Meet a client ‘Caroline’, an HSP with great empathy who found herself in a ‘Drama Triangle’, in her coaching sessions, we worked towards how to get her out of this difficult situation without hurting her friend’s feelings.
She had two long-time great friends, let’s call them James and Fiona. They had been friends since childhood and had always been there for each other through thick and thin. However, as they grew older, their friendship began to unravel dramatically.
James, feeling burdened by his own personal struggles, became increasingly critical of Fiona and Caroline, blaming them for his own unhappiness. He would often lash out at them, making them feel guilty and inadequate.
Fiona, on the other hand, felt overwhelmed by the constant criticism. She internalised James’ words and believed that she was always falling short of his expectations. She sought solace and validation from Caroline, hoping for rescue from the distressing situation.
Caroline, naturally compassionate and caring, would constantly try to mediate between James and Fiona, attempting to fix their problems and soothe their emotional wounds. However, this only perpetuated the drama, as she unintentionally enabled their unhealthy patterns. She was exasperated with the situation.
She cared about her friends and wanted to fix things. This caused her great anxiety and concern. She was afraid it would never get resolved and the friendships would be permanently scarred. Through coaching Caroline learned about the Drama Triangle (see below) and how we each play a role in a vicious circle that is hard to break.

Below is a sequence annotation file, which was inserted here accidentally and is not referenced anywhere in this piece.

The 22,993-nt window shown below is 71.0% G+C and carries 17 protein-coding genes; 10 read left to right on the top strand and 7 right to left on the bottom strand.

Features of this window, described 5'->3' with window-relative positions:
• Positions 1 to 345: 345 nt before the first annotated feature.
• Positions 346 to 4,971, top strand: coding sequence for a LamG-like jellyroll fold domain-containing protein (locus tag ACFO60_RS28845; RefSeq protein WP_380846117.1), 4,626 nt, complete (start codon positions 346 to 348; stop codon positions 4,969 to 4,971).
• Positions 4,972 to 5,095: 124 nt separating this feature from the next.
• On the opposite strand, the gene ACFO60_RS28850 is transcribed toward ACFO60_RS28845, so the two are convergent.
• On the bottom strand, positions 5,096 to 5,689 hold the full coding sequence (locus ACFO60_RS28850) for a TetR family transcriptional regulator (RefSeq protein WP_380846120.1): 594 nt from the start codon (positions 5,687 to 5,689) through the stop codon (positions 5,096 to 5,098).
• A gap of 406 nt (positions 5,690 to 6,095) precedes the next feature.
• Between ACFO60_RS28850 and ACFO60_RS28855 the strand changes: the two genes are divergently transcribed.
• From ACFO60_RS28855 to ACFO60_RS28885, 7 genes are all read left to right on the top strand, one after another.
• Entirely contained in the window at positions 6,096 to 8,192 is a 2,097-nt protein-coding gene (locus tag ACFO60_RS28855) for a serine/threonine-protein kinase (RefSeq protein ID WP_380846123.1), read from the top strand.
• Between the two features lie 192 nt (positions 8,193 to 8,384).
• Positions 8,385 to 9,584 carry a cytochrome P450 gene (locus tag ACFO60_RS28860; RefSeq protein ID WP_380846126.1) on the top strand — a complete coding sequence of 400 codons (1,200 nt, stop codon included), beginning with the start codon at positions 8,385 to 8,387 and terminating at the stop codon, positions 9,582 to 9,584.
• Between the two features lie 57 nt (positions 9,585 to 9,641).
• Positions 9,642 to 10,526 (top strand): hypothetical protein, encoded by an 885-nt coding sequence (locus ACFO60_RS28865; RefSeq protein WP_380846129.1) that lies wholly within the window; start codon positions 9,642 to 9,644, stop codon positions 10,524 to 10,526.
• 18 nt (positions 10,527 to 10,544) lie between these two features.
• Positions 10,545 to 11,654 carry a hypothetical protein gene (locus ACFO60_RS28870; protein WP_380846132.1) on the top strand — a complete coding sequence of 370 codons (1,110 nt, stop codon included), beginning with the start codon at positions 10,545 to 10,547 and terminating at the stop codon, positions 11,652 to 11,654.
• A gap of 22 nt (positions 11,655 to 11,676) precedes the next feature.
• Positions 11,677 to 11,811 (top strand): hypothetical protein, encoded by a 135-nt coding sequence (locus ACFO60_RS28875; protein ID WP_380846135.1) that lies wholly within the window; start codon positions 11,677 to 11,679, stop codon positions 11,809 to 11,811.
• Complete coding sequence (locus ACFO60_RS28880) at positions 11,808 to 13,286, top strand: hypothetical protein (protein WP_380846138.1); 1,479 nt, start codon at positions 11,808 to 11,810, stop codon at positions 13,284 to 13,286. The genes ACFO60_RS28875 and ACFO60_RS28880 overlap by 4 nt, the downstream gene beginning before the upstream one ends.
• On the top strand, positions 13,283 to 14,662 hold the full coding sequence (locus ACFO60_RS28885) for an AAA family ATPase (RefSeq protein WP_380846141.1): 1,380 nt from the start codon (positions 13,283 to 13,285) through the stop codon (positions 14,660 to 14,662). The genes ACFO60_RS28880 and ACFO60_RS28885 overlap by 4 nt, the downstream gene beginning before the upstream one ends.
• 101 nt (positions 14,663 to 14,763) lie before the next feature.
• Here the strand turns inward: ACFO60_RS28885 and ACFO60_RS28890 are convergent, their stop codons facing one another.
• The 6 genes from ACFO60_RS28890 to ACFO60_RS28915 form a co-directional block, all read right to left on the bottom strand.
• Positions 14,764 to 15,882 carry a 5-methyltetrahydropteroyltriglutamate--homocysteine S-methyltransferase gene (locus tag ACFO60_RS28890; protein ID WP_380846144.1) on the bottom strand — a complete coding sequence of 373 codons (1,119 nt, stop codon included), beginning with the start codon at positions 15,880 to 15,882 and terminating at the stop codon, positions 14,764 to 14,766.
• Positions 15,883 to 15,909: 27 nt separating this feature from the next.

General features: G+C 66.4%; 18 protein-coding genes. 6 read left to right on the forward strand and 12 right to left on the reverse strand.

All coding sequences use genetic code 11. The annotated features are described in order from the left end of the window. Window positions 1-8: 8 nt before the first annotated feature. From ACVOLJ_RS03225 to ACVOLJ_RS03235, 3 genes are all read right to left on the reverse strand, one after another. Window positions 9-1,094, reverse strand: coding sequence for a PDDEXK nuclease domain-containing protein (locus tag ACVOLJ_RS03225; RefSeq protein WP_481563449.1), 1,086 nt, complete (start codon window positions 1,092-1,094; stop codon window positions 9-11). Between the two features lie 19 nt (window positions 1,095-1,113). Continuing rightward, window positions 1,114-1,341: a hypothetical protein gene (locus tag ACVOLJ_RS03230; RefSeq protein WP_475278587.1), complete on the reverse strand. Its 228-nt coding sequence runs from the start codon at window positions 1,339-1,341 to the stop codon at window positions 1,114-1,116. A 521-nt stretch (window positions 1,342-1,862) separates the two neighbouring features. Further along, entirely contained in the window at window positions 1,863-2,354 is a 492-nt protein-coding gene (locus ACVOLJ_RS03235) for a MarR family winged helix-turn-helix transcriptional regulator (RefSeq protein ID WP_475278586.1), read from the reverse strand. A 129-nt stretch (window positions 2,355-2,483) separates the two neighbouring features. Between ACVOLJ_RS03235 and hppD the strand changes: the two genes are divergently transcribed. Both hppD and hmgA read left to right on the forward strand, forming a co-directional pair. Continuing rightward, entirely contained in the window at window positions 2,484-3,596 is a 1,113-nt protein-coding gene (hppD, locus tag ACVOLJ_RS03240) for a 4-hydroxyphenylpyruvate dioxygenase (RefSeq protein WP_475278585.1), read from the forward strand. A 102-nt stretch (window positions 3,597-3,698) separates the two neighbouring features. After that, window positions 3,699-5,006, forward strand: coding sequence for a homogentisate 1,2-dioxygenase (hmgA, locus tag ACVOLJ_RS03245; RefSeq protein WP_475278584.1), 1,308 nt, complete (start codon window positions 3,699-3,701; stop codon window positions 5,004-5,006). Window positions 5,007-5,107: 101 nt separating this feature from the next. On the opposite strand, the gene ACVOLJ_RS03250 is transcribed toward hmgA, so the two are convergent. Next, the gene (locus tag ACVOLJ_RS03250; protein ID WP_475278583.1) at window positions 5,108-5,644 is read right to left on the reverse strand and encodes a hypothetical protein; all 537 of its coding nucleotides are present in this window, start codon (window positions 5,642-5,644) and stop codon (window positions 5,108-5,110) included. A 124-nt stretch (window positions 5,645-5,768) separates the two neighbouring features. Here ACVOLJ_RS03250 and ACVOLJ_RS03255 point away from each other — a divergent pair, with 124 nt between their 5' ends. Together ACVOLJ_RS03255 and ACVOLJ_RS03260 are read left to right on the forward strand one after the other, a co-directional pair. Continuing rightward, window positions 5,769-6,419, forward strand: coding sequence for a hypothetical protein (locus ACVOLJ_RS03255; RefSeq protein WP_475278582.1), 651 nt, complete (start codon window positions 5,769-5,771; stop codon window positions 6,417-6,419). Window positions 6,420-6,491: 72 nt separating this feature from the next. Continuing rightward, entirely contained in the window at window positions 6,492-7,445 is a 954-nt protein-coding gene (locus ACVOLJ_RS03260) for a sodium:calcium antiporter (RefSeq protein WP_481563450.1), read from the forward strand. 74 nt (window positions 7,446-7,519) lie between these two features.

There is always someone(s) playing the role of Persecutor (in this example, James), Victim (Fiona) and Caroline as Rescuer (and each person can move between all these states during the drama).
In our sessions, she came to understand that by continuously trying to ‘rescue’ both James and Fiona, she was reinforcing their roles as the ‘Persecutor’ and ‘Victim’. Inadvertently, her actions were perpetuating the toxic dynamics that had bubbled up within their friendship.
After a couple of sessions working on how to break free, Caroline decided to take a courageous step towards ending the cycle. I taught her the ‘Empowerment Triangle’. Instead of trying to rescue her friends, she chose to empower them.
She initiated an open and honest conversation with James and Fiona, expressing her concerns about the behaviour and the toll it was taking on their friendship. Caroline encouraged James to explore the root causes of his dissatisfaction and find healthier ways to address his issues. She also supported Fiona in recognising her own worth and encouraged her to communicate her feelings assertively.
As the three friends engaged in heartfelt conversations, they began to understand the patterns they had fallen into. Caroline told them about the coaching and the Drama Triangle she had learned about. After some careful conversations (with kindness and compassion) they acknowledged their individual responsibilities for the drama triangle and committed to changing their behaviours.